Tools for exploration, validation and explanation of complex machine learning models.

Instructor: Mateusz Staniak (Uniwersytet Wrocławski)

Complex machine learning models are frequently used in predictive modeling. There are a lot of examples for random forest like or boosting like models in medicine, finance, agriculture etc.

In this workshop we will show why and how one would analyze the structure of the black-box model.

This will be a hands-on workshop with four parts. In each part there will be a short lecture and then time for practice and discussion. Find the description for each part below.

  1. Introduction Here we will show what problems may arise from blind application of black-box models. Also we will show situations in which the understanding of a model structure leads to model improvements, model stability and larger trust in the model. During the hands-on part we will fit few complex models (like xgboost, randomForest) with the mlr package and discuss basic diagnostic tools for these models.

  2. Conditional Explainers In this part we will introduce techniques for understanding of marginal/conditional response of a model given a one- two- variables. We will cover PDP (Partial Dependence Plots) and ICE (Individual Conditional Expectations) packages for continuous variables and MPP (Merging Path Plot from factorMerger package) for categorical variables.

  3. Local Explainers In this part we will introduce techniques that explain key factors that drive single model predictions. This covers Break Down plots for linear models (lm / glm) and tree-based models (randomForestExplainer, xgboostExplainer) along with model agnostic approaches implemented in the live package (an extension of the LIME method).

  4. Global Explainers In this part we will introduce tools for global analysis of the black-box model, like variable importance plots, interaction importance plots and tools for model diagnostic.

Packages that we will use include mlr (Bernd Bischl and others), DALEX (Przemysław Biecek), live (Staniak Mateusz, and Przemysław Biecek), FactorMerger(Sitko Agnieszka, and Przemyslaw Biecek), pdp (Greenwell, Brandon), ALEPlot (Apley, Dan).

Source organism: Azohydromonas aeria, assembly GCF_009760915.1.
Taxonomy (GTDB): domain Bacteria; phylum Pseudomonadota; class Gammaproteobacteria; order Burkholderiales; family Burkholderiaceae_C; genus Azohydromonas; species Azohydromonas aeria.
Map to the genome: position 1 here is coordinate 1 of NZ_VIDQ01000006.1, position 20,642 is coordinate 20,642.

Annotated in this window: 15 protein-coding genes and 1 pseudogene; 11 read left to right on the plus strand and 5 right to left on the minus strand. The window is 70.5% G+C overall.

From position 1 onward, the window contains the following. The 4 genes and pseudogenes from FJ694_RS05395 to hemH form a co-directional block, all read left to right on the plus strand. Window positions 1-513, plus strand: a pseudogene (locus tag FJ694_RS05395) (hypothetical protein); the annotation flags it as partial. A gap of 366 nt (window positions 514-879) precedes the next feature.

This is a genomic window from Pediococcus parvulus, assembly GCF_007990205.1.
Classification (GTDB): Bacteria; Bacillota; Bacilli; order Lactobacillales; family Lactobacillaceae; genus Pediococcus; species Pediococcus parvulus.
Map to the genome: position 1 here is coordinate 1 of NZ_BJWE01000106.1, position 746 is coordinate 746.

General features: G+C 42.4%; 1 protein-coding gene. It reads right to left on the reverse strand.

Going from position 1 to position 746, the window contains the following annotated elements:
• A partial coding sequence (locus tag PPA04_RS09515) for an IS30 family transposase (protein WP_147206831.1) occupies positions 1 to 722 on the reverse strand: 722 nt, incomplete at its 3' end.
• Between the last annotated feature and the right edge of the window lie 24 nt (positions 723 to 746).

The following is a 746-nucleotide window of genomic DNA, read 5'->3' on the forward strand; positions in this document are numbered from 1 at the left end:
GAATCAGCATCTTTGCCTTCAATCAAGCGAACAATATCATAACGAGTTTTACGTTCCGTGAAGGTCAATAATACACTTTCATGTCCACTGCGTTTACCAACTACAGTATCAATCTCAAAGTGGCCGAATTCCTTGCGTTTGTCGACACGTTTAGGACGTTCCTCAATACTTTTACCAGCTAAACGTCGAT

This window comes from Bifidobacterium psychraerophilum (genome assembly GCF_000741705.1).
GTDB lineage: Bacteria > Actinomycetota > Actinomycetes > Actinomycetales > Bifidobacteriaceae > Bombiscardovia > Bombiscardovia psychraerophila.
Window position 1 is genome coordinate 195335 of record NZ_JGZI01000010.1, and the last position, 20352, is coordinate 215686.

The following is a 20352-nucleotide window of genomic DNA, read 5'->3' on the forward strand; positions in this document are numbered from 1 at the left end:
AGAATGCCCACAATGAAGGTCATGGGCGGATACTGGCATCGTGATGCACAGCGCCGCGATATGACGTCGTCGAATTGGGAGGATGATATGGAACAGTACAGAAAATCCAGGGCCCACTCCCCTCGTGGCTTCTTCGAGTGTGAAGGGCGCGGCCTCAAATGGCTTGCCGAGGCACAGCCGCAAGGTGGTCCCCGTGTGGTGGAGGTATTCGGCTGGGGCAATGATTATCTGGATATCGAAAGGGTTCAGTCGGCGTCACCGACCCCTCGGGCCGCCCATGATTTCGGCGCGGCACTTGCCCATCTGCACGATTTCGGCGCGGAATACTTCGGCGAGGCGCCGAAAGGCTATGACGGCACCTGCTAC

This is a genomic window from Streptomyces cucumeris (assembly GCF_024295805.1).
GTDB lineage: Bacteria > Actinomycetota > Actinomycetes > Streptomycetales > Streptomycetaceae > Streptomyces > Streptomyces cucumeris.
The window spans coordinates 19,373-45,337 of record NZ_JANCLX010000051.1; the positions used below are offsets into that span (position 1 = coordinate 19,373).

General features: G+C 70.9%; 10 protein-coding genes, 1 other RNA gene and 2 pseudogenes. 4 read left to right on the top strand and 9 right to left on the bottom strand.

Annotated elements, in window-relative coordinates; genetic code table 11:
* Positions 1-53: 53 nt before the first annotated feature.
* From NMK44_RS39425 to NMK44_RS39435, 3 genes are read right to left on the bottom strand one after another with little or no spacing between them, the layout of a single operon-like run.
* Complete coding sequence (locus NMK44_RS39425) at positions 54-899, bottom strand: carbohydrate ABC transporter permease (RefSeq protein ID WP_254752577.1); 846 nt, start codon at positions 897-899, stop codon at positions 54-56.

Constructing scales from survey questions

Instructor: Tomasz Żółtak (Educational Research Institute (Warsaw, Poland))

Surveys often include sets of questions on the same subject, designed to create more general indicators of views, attitudes, knowledge or other characteristics of respondents. Such an indicators allow for synthesis of information, drawing more general conclusions and reduction of random measurement errors. As continuous variables, they are also easier to use in further analysis.

However, the use of survey questions often involves a number of problems: - answers are given on scales that can’t be treated as continuous (eg. a Likert scale); - response to the questions may depend on the way in which they are worded, eg. respondents may react a little different to negative statements; - respondents may have different styles of answering questions, eg. some may prefer more extreme answers than the other; - in self-assessment questionnaires some respondents may be inclined to give untruthfully answers indicating a higher level of knowledge or skills.

Workshop participants will learn how to use R to: - create scales based on sets of categorical variables using Categorical Exploratory/Confirmatory Factor Analysis (CEFA / CCFA) and IRT models; - use models with bi-factor rotation to deal with different forms of asking questions; - correct for differences in a style of answering questions asked using a Likert scale; - use the possibility to correct self-assessment knowledge/skill indicators using fake items.

During the workshop R packages ‘polycor’, ‘mirt’ and ‘laavan’ will be used along with the data from international surveys: ESS, PISA and PIAAC.

From RS data to knowledge – Remote Sensing in R

Instructor: Bartłomiej Kraszewski (Forest Research Institute)